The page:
When it comes to surrogate mothers below the poverty line, is it exploitation or not?
Shabnum Nur Mohammed Sheikh's reasons for bearing another woman's child are straightforward: the 60 rupees (80p) her husband earns from his food stall each day buys dinner but little else.
Shabnum's first surrogate pregnancy got her out of a shared shack in a slum and into a small flat. Her second will pay for uniforms, books, bags and eventually, she hopes, university fees for her three young daughters.
"I hope my kids will work in computers or something like that," Shabnum, 26, said. "Then they will look after me when I'm old."
Pushpa Pandiya, 33, also left the slums after buying a small apartment with money earned from, in her case, two surrogate pregnancies. She too has a bright young daughter.
"Education is getting very costly but it is essential," she said, explaining that she was about to embark on her third pregnancy for some "very nice" foreigners.
Since 2002, when the practice was legalised,India has become a world centre of "surrogacy tourism".
A relative lack of red tape and prices that are a quarter of those in the US or Europe have brought thousands of childless couples to Indian clinics to be matched with women like Shabnum and Pushpa.
The Confederation of Indian Industry predicts the business will generate $2.3bn (£1.5bn) annually by 2012. A recent report by the Indian Law Commission described it as a "pot of gold".
Radical legislation is to be introduced to bring some order to this booming but almost unregulated sector.
One measure will make it compulsory for prospective parents to carry proof that any infant born to a surrogate mother will have automatic citizenship in their home countries in an attempt to avoid messy legal battles.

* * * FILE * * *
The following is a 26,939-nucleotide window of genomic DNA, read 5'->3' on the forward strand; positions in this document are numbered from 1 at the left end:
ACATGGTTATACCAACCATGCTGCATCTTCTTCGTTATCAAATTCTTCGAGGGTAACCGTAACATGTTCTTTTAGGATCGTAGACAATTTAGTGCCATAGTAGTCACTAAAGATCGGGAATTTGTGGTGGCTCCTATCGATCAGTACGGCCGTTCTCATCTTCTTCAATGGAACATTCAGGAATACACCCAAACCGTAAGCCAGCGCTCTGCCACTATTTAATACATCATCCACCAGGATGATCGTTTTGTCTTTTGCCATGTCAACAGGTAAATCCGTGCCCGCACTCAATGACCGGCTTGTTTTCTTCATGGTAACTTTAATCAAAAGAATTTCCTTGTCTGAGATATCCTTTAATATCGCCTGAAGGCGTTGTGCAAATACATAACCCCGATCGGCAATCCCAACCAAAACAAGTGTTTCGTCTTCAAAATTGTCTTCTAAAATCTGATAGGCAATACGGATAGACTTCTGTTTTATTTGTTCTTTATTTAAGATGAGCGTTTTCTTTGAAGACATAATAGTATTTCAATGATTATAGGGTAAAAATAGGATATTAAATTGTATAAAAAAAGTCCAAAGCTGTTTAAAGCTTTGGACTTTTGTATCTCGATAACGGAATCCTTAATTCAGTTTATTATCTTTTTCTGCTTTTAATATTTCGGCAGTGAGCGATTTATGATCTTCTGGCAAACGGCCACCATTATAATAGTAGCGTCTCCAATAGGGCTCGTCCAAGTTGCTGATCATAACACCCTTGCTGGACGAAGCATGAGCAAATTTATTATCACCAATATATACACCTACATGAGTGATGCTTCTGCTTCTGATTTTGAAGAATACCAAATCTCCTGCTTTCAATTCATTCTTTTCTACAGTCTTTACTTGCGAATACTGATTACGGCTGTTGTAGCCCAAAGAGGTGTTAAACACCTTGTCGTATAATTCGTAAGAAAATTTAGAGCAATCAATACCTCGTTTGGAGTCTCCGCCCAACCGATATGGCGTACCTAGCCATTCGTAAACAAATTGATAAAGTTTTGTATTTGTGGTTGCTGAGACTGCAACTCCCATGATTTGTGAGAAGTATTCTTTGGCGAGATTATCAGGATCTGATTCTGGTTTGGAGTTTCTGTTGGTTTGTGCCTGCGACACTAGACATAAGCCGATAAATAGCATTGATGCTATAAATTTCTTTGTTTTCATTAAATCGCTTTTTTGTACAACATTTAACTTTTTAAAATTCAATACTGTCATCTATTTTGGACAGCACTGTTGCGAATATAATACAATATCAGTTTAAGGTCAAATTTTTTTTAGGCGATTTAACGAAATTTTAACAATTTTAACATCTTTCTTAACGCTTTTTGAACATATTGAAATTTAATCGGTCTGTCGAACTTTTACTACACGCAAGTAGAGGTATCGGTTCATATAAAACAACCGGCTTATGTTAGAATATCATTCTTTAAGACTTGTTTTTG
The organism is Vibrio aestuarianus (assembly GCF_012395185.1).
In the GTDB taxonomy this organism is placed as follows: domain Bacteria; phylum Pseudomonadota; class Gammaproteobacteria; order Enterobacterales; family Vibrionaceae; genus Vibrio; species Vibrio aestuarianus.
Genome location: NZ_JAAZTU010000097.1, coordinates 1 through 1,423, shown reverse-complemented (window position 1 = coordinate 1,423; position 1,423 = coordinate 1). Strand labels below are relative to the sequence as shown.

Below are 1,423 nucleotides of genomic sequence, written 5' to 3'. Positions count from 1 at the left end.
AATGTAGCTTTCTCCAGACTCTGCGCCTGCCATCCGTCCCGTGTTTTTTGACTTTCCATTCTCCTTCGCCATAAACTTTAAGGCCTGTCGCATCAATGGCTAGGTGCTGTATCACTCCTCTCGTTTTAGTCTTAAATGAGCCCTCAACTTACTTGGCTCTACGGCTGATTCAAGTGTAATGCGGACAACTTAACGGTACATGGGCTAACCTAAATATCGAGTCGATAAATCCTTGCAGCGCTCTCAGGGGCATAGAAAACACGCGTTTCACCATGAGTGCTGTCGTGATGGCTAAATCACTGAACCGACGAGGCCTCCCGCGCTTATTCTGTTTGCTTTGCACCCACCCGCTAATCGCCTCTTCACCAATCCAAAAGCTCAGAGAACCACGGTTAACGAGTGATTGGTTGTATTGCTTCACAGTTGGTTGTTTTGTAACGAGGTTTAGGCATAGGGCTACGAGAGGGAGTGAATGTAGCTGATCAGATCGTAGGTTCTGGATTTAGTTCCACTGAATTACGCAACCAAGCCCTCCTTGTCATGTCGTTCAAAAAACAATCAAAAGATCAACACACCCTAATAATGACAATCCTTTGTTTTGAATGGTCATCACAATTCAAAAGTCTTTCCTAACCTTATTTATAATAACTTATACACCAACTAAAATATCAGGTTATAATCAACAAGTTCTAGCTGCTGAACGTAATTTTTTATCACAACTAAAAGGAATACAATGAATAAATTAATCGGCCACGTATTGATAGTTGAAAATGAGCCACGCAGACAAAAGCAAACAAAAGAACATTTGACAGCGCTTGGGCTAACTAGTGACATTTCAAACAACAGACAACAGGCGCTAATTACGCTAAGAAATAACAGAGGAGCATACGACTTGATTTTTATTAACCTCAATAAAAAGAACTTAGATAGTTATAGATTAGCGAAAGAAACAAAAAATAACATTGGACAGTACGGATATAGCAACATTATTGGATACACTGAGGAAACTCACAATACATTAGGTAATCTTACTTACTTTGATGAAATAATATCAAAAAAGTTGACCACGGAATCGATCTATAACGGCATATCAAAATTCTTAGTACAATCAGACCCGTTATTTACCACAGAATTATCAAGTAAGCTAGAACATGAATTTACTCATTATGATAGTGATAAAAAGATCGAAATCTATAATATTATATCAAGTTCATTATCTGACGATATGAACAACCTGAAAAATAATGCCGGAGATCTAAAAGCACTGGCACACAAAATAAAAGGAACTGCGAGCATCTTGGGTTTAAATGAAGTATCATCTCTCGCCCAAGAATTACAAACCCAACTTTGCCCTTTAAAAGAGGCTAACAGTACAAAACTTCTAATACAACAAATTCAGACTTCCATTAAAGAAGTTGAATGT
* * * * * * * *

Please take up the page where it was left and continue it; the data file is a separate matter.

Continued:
A second will stop clinics that perform the clinical procedures from sourcing, supplying and taking care of the surrogate mothers themselves.
"The IVF clinics' job is to do IVF. We want them away from the potential areas where corruption and malpractice take place," said Dr RS Sharma, secretary of the bill's drafting committee and deputy director general of the Indian Council for Medical Research.
The draft bill bans post-natal contact between a surrogate mother and the child she has borne.
"It is natural that when it is inside you for nine months you have some feelings. But from the beginning we are conditioned not to involve our emotions," Pushpa said. "When they take the child, those days are a bit tough. I know I have done a good thing in helping someone have a child and a happy life but I think about them a lot."
Shabnum, 26, said text messages and photos from the parents of the child to whom she had given birth made her very happy – until they tailed off.The bill makes any such contact a criminal offence punishable by fines or imprisonment of up to two years "or something appropriate like that".
Within a week Nikki and Bobby Bains from Ilford, Essex, will fly to Gujarat, in India, to pick up their second child from the Akshanka clinic in Anand.
Their first, Daisy, was born to a surrogate mother nearly two years ago after "a 13-year struggle".
"It's very difficult to find surrogates in the UK. There are lots of delays and surrogates are very rare. We had a couple of bad experiences too," said Bobby, 46. "So we ended up with 10 attempts, all in India. It has cost around £80,000 in medical fees.
"We call Daisy Little Miss India. We are Sikh, the surrogate was Muslim, the egg donor was Hindu. So she encapsulates the whole country.
"No one can say we are exploiting anyone. They get paid the equivalent of 10 or 15 years' salary. At least you know the money goes to a good cause."
Even if they are saying they are not exploiting,and rather these mothers don't consider it as exploitation,in a straight thinking,are some people really taking advantage of the poor for their own benefit by spending money? Whatever it may be,the only good thing is that both parties are well satisfied and there are no problems. Let it go on like that in the future too.